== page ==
Clusters of the plant should be divided every three or four years to keep the plant vigorous. The plant should be divided in late summer or early fall. Do not trim the leaves back during the summer, as they carry on the photosynthesis process until late fall. Brown tips should be cut off, and the stalks of the deadheads should be cut down to the rhizomes to discourage rotting. Irises should not be mulched, as mulching retains moisture and too much moisture will rot the rhizomes.

If I am fortunate to have you view my photographs and you find the color saturation too much or the color schemes of the mats do not match either themselves or the photograph, please let me know via a comment. Being color-blind, what might look great to me might look like sh*t to everyone else!

Steven H. Spring
Earth

Flowers #197B, 177A, 191AR, 187A & 178A

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July 29, 2017

The Yucca plant in these photographs is a specie of broad-leaf, flowering evergreen whose botanical name is Yucca Filamentosa. It is native to the beaches and sand dunes of southeastern United States, growing as far north as Maryland and as far west as Louisiana. It has also been naturalized to regions in France, Italy and Turkey. A member of the Asparagaceae family, it is commonly called Adam’s Needle, Spanish Bayonet, Needle Palm or just plain Yucca, which is what I know it as. Though it resembles a small palm, it is more closely related to Lilies.

Native Yuccas grow in dry, sandy or even rocky conditions, growing best in well-drained soil. They prefer the full sun, but tolerate the shade, growing even in complete shade. It is both deer and rabbit tolerate, and also handles drought well. Its rigid, sword-shaped, sharp-tipped three-inch wide green leaves (with blue overtones) grow to a length of nearly three feet long. The leaves form a foliage cluster approximately two to three feet in both height and width, and all originate from the taproot, taking the form of a rosette. The leaves are adorned with long, curly fibers that peel back as the leaf grows longer and longer.

The Yucca plant is solely pollinated by the Yucca Moth, which relies on the plant exclusively for its survival. In late spring, an erect spike of a flowering stalk grows up from the center of the rosette, though many plants will not bloom for several years. The flower cluster is called an inflorescence, and is made up of several dozen individual two-inch long, creamy-white, bell-shaped flowers growing downward. The typical stalk grows up to a height of four to six feet tall, although they can get as tall as twelve feet, depending on your region. These stalks grow taller in warmer climates, and shorter in colder regions. The bloom time, as always, depending on your region, ranges from June through August.

These stalks should be pruned after all the blooms die. However, the blossoms should be allowed to mature into pods that split open, releasing several seeds. There is some debate as to whether or not the plant dies after blooming. Some say yes, others no. Two summers ago, one of my Yuccas did die over the winter after blooming. However, the plant in these photos seems to have survived this past winter. I’m no botanist, and far from being very knowledgeable about flora, but my guess is that maybe this has more to due with the age of the plant than just the typical bloom cycle. If your Yucca does die, this plant also propagates with many seedlings growing up from the taproot and broken pieces of roots. Yuccas have deep taproots, which can be very difficult to dig up the entire root system. Young, small Yuccas can spout up from the roots in a few months or the following year.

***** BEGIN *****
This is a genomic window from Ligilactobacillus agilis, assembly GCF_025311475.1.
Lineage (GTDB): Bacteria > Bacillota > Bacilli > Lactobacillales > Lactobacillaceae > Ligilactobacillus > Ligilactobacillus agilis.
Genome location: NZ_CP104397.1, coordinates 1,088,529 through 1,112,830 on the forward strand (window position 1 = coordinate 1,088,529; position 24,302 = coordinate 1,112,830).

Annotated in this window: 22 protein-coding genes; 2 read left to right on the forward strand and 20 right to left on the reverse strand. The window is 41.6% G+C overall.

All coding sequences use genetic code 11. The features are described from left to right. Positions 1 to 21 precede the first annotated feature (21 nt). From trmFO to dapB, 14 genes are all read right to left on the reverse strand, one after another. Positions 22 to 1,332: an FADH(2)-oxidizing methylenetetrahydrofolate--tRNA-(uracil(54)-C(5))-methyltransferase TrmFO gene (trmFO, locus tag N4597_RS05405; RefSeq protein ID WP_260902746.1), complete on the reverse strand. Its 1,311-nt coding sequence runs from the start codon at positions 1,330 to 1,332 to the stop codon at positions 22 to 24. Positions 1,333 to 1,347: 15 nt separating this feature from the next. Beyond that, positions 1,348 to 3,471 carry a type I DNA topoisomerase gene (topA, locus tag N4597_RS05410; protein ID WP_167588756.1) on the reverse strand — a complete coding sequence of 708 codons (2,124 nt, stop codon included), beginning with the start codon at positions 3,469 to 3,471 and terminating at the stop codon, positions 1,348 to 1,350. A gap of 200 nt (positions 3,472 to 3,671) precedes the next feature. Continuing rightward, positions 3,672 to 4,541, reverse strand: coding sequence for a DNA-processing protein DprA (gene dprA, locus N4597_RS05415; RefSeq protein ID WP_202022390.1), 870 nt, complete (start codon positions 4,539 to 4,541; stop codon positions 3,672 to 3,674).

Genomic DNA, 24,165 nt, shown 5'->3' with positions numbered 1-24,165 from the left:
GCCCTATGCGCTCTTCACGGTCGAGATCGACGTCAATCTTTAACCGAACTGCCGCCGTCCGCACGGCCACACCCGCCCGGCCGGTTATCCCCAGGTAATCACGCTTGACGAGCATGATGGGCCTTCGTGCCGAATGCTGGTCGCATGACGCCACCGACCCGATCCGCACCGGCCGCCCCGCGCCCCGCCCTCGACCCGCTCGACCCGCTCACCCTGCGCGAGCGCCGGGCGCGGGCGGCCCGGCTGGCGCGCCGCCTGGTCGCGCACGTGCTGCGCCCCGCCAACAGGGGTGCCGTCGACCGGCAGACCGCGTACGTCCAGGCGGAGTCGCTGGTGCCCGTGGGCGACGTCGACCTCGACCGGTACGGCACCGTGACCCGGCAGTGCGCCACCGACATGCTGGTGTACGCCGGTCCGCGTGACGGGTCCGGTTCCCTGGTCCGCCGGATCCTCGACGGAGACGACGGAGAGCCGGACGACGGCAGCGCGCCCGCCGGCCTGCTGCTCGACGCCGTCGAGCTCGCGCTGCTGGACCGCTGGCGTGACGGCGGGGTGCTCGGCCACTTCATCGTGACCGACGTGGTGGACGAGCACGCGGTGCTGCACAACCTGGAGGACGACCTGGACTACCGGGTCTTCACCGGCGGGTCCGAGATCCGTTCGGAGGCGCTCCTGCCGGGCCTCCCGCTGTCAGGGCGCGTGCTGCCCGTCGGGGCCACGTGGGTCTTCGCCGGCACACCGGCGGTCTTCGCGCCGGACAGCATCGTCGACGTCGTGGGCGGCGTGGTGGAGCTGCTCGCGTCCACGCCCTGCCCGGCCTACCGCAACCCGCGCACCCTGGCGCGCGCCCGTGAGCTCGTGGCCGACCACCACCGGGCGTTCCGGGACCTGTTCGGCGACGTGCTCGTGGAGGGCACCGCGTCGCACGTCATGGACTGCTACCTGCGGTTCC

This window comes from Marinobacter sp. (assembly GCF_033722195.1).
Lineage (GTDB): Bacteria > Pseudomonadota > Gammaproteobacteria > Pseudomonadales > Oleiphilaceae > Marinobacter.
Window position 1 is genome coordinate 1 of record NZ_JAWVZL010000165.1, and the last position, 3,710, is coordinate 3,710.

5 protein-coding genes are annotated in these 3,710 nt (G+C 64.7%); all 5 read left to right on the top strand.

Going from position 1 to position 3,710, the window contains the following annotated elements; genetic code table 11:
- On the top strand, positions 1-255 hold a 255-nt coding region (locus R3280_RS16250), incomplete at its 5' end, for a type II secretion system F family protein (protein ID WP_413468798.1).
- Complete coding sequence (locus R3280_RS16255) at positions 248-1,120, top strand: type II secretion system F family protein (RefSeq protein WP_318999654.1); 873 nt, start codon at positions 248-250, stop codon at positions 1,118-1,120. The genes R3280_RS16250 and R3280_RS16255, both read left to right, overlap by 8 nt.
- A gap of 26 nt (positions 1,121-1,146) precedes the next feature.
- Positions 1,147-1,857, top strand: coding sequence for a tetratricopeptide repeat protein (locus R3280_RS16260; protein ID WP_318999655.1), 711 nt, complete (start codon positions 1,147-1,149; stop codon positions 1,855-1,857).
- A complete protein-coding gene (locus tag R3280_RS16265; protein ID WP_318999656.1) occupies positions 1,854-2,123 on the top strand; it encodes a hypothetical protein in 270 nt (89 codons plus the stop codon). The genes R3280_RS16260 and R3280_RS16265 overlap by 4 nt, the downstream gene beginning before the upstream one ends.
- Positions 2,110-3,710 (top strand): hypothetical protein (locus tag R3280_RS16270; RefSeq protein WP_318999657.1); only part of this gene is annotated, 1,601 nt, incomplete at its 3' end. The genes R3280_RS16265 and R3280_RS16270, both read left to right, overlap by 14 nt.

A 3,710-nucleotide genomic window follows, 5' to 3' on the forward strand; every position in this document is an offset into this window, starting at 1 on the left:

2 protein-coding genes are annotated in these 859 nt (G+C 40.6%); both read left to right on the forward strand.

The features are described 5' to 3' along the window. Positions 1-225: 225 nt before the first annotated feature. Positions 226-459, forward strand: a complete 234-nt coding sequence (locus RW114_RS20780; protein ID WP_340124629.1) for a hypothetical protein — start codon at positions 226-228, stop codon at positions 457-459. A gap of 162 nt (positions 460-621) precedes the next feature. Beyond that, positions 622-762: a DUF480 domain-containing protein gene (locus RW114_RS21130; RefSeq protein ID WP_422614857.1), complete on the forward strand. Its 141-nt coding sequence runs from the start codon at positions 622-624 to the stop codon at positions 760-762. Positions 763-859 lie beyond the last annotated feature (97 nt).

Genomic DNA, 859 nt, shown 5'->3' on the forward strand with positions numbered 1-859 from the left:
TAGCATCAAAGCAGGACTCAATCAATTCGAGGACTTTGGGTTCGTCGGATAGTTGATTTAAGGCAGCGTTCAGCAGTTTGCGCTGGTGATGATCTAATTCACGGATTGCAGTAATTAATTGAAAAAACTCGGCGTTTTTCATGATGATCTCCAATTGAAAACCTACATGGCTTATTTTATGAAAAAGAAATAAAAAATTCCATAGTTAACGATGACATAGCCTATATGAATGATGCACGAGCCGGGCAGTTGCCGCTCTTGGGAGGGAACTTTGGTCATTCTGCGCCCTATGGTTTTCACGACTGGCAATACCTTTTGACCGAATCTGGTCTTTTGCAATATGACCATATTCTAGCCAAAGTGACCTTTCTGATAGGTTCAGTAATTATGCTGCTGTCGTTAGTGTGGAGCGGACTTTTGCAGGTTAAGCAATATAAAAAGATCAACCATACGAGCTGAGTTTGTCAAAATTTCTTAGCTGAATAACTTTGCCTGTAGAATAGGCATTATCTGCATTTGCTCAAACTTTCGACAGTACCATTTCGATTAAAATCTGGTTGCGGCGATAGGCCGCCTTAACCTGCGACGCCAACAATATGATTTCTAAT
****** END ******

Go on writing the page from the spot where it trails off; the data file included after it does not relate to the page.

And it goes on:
If I am fortunate to have you view my photographs and you find the color saturation too much or the color schemes of the mats do not match either themselves or the photograph, please let me know via a comment. Being color-blind, what might look great to me might look like sh*t to everyone else!

Steven H. Spring
Earth

Lilies #3326AR, 3362AR, 3361AR, 3324AR & 3327AR

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July 22, 2017

Lilies, whose scientific name is Lilium, has more than one hundred gorgeous species in its family. However, there are many plants that have Lily in their common name; yet not all are true Lilies. A few examples of this misnomer are Day Lilies, Calla Lilies, Peace Lilies, Water Lilies and Lilies Of The Valley. True Lilies are mostly native throughout the temperate climate regions of the northern hemisphere of planet Earth, although their range can extend into the northern subtropics as well. This range extends across much of Europe, Asia, Japan and the Philippines and across southern Canada and throughout most of the United States.

There are a number of different sub-species of Lilies, such as Oriental, Asiatic, Trumpet, Martagon, Longiflorum, Candidum and several others. The most commonly grown are the Orientals and the Asiatics, especially for gardeners in more northern regions. Both the Oriental and Asiatic sub-species are hybrids. They are possibly my most favorite flower to photograph, as their design and colors makes it so easy to do so. Friends might think I am a little nuts when I tell them that they like having their picture taken, as they are so photogenic.

Asiatic Lilies, who gets its name because they are native to central and eastern Asia, are probably the easiest to grow, reproduce effortlessly and are very winter hardy. A healthy bulb can often double in size from one season to the next, and produces many smaller bulblets near the surface of the soil. Asiatics can reach heights up to six feet tall and have long, slim, glossy leaves, all the while producing flowers in a wide variety of colors, including white, pink, plum, yellow, orange and red. The one color in which they do not bloom is true blue. Blooming in June and July (depending on one’s region), the flowers produce no fragrance, unlike that of Orientals. Another distinguishing difference between the two is its petals. Whereas Asiatics have smooth edges, Orientals are rough.